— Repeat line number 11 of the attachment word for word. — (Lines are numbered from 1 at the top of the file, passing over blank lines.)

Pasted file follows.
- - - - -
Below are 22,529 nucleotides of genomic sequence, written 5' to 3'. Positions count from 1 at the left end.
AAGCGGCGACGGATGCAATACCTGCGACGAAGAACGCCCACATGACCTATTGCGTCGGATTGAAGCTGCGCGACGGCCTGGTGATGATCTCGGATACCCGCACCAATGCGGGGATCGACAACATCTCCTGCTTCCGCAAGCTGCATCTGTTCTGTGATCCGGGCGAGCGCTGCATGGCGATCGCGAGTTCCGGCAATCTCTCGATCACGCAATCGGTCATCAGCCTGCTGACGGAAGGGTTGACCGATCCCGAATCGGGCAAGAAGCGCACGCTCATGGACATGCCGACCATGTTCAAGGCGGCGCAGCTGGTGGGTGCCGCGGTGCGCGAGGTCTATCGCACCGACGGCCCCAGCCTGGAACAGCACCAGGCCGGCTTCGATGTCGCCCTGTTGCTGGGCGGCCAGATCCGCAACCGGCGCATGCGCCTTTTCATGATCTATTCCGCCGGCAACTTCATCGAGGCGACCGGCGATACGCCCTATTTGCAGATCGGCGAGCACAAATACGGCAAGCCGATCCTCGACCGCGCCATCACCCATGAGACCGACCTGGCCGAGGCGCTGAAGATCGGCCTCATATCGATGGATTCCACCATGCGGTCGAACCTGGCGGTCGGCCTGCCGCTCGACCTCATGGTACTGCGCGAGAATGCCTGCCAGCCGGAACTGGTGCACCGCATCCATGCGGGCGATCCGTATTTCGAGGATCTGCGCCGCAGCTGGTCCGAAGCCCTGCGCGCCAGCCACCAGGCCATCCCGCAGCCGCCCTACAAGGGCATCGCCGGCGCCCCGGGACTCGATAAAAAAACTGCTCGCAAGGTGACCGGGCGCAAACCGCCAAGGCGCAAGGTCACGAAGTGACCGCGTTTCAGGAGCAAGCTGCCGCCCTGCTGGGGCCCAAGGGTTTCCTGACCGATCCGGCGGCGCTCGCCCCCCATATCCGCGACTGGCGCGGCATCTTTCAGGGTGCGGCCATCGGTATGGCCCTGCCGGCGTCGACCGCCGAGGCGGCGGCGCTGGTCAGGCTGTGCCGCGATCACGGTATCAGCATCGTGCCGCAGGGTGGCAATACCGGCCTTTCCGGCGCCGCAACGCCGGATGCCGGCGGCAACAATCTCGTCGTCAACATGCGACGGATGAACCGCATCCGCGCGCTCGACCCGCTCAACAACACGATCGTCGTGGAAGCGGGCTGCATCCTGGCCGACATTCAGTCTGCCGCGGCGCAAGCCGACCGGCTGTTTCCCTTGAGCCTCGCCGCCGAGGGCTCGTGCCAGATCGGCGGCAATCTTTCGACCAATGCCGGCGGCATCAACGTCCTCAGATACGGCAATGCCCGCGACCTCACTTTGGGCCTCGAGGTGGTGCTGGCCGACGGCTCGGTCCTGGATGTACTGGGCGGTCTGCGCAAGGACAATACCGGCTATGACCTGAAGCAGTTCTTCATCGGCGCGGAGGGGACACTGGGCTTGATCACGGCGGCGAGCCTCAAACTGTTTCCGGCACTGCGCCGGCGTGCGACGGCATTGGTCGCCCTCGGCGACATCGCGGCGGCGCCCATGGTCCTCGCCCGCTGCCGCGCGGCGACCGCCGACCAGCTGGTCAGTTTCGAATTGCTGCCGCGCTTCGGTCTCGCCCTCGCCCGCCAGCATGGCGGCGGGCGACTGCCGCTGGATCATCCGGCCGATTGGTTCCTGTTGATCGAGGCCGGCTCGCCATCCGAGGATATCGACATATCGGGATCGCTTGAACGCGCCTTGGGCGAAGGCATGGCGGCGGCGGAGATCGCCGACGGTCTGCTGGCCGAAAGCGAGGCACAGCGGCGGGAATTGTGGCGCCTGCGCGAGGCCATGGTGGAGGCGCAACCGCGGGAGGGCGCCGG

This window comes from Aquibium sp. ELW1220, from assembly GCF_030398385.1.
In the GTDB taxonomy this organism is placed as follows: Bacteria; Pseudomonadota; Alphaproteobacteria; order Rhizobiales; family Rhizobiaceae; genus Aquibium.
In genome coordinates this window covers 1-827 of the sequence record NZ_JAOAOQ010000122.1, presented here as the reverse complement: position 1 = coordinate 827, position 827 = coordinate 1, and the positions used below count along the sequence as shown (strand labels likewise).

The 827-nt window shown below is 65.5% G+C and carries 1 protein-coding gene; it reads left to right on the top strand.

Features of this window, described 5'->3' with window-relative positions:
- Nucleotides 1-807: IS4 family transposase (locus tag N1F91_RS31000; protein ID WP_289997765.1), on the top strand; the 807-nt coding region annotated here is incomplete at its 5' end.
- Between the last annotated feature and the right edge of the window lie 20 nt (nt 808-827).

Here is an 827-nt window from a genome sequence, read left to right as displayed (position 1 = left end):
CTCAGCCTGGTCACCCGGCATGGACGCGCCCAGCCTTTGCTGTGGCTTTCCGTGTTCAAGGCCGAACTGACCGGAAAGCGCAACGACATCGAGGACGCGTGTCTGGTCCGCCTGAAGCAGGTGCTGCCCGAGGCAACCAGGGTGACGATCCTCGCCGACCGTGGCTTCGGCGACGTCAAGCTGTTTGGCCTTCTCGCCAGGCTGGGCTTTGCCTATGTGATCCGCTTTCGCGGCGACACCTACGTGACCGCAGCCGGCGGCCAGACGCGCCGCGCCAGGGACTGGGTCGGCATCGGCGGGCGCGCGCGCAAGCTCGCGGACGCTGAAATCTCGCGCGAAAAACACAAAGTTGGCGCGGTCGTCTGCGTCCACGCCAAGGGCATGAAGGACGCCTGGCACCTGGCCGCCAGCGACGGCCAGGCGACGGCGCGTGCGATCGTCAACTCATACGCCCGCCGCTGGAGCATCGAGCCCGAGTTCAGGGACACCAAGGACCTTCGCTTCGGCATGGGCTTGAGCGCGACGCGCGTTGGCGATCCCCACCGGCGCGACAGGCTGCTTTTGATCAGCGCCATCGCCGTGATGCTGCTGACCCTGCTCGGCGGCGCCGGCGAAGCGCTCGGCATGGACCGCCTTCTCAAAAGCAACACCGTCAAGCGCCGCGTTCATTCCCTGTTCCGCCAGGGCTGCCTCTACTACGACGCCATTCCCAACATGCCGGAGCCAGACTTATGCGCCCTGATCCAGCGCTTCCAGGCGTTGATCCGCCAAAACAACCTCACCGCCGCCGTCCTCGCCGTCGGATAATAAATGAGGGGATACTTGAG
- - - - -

CTCAGCCTGGTCACCCGGCATGGACGCGCCCAGCCTTTGCTGTGGCTTTCCGTGTTCAAGGCCGAACTGACCGGAAAGCGCAACGACATCGAGGACGCGTGTCTGGTCCGCCTGAAGCAGGTGCTGCCCGAGGCAACCAGGGTGACGATCCTCGCCGACCGTGGCTTCGGCGACGTCAAGCTGTTTGGCCTTCTCGCCAGGCTGGGCTTTGCCTATGTGATCCGCTTTCGCGGCGACACCTACGTGACCGCAGCCGGCGGCCAGACGCGCCGCGCCAGGGACTGGGTCGGCATCGGCGGGCGCGCGCGCAAGCTCGCGGACGCTGAAATCTCGCGCGAAAAACACAAAGTTGGCGCGGTCGTCTGCGTCCACGCCAAGGGCATGAAGGACGCCTGGCACCTGGCCGCCAGCGACGGCCAGGCGACGGCGCGTGCGATCGTCAACTCATACGCCCGCCGCTGGAGCATCGAGCCCGAGTTCAGGGACACCAAGGACCTTCGCTTCGGCATGGGCTTGAGCGCGACGCGCGTTGGCGATCCCCACCGGCGCGACAGGCTGCTTTTGATCAGCGCCATCGCCGTGATGCTGCTGACCCTGCTCGGCGGCGCCGGCGAAGCGCTCGGCATGGACCGCCTTCTCAAAAGCAACACCGTCAAGCGCCGCGTTCATTCCCTGTTCCGCCAGGGCTGCCTCTACTACGACGCCATTCCCAACATGCCGGAGCCAGACTTATGCGCCCTGATCCAGCGCTTCCAGGCGTTGATCCGCCAAAACAACCTCACCGCCGCCGTCCTCGCCGTCGGATAATAAATGAGGGGATACTTGAG